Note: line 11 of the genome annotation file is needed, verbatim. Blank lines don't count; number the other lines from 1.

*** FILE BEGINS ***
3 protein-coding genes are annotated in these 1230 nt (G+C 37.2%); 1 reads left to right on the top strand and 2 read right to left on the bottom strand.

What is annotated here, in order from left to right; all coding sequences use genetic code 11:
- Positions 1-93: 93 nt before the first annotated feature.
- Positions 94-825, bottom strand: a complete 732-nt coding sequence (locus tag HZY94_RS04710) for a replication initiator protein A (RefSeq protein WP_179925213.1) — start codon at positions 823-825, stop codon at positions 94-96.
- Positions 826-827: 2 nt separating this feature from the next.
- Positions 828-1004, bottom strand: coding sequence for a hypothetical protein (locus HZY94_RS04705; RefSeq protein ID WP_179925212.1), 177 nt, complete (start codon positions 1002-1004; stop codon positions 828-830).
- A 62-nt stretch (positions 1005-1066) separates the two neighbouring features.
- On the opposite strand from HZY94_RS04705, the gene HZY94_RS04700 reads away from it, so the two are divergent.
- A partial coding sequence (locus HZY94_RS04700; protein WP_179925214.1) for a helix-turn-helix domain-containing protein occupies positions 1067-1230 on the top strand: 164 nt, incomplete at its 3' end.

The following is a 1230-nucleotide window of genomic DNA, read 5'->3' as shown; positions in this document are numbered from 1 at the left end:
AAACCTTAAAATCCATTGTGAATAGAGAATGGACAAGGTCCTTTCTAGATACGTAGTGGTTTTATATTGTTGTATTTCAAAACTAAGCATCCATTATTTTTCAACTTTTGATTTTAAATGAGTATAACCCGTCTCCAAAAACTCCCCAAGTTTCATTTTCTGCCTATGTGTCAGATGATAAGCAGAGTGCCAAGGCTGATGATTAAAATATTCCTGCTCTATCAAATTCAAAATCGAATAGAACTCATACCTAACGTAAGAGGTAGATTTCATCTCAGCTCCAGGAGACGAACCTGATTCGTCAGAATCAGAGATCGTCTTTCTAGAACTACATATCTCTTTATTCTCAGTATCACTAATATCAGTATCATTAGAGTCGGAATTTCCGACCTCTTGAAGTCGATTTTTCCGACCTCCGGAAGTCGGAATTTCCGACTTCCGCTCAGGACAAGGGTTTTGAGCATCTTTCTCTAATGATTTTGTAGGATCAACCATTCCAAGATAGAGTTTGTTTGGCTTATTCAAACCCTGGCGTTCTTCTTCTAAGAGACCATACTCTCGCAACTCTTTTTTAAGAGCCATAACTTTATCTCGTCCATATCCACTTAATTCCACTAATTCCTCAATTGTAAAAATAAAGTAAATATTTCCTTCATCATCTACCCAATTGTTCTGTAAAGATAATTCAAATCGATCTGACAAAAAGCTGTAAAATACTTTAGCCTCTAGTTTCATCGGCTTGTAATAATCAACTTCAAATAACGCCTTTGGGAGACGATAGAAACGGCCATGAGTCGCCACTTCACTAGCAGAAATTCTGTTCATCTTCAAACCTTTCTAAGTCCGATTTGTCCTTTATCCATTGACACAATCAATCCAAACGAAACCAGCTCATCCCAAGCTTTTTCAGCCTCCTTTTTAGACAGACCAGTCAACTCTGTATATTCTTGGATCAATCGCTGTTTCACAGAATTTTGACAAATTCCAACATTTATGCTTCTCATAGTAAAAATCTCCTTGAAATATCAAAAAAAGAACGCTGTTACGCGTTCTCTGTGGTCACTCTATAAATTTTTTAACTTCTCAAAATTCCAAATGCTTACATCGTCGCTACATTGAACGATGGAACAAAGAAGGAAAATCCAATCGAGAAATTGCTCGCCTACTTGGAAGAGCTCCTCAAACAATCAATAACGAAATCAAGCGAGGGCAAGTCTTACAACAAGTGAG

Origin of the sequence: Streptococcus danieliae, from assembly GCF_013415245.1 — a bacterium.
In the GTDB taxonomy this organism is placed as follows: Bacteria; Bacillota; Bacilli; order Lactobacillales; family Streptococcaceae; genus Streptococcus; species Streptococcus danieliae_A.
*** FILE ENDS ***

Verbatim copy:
AAACCTTAAAATCCATTGTGAATAGAGAATGGACAAGGTCCTTTCTAGATACGTAGTGGTTTTATATTGTTGTATTTCAAAACTAAGCATCCATTATTTTTCAACTTTTGATTTTAAATGAGTATAACCCGTCTCCAAAAACTCCCCAAGTTTCATTTTCTGCCTATGTGTCAGATGATAAGCAGAGTGCCAAGGCTGATGATTAAAATATTCCTGCTCTATCAAATTCAAAATCGAATAGAACTCATACCTAACGTAAGAGGTAGATTTCATCTCAGCTCCAGGAGACGAACCTGATTCGTCAGAATCAGAGATCGTCTTTCTAGAACTACATATCTCTTTATTCTCAGTATCACTAATATCAGTATCATTAGAGTCGGAATTTCCGACCTCTTGAAGTCGATTTTTCCGACCTCCGGAAGTCGGAATTTCCGACTTCCGCTCAGGACAAGGGTTTTGAGCATCTTTCTCTAATGATTTTGTAGGATCAACCATTCCAAGATAGAGTTTGTTTGGCTTATTCAAACCCTGGCGTTCTTCTTCTAAGAGACCATACTCTCGCAACTCTTTTTTAAGAGCCATAACTTTATCTCGTCCATATCCACTTAATTCCACTAATTCCTCAATTGTAAAAATAAAGTAAATATTTCCTTCATCATCTACCCAATTGTTCTGTAAAGATAATTCAAATCGATCTGACAAAAAGCTGTAAAATACTTTAGCCTCTAGTTTCATCGGCTTGTAATAATCAACTTCAAATAACGCCTTTGGGAGACGATAGAAACGGCCATGAGTCGCCACTTCACTAGCAGAAATTCTGTTCATCTTCAAACCTTTCTAAGTCCGATTTGTCCTTTATCCATTGACACAATCAATCCAAACGAAACCAGCTCATCCCAAGCTTTTTCAGCCTCCTTTTTAGACAGACCAGTCAACTCTGTATATTCTTGGATCAATCGCTGTTTCACAGAATTTTGACAAATTCCAACATTTATGCTTCTCATAGTAAAAATCTCCTTGAAATATCAAAAAAAGAACGCTGTTACGCGTTCTCTGTGGTCACTCTATAAATTTTTTAACTTCTCAAAATTCCAAATGCTTACATCGTCGCTACATTGAACGATGGAACAAAGAAGGAAAATCCAATCGAGAAATTGCTCGCCTACTTGGAAGAGCTCCTCAAACAATCAATAACGAAATCAAGCGAGGGCAAGTCTTACAACAAGTGAG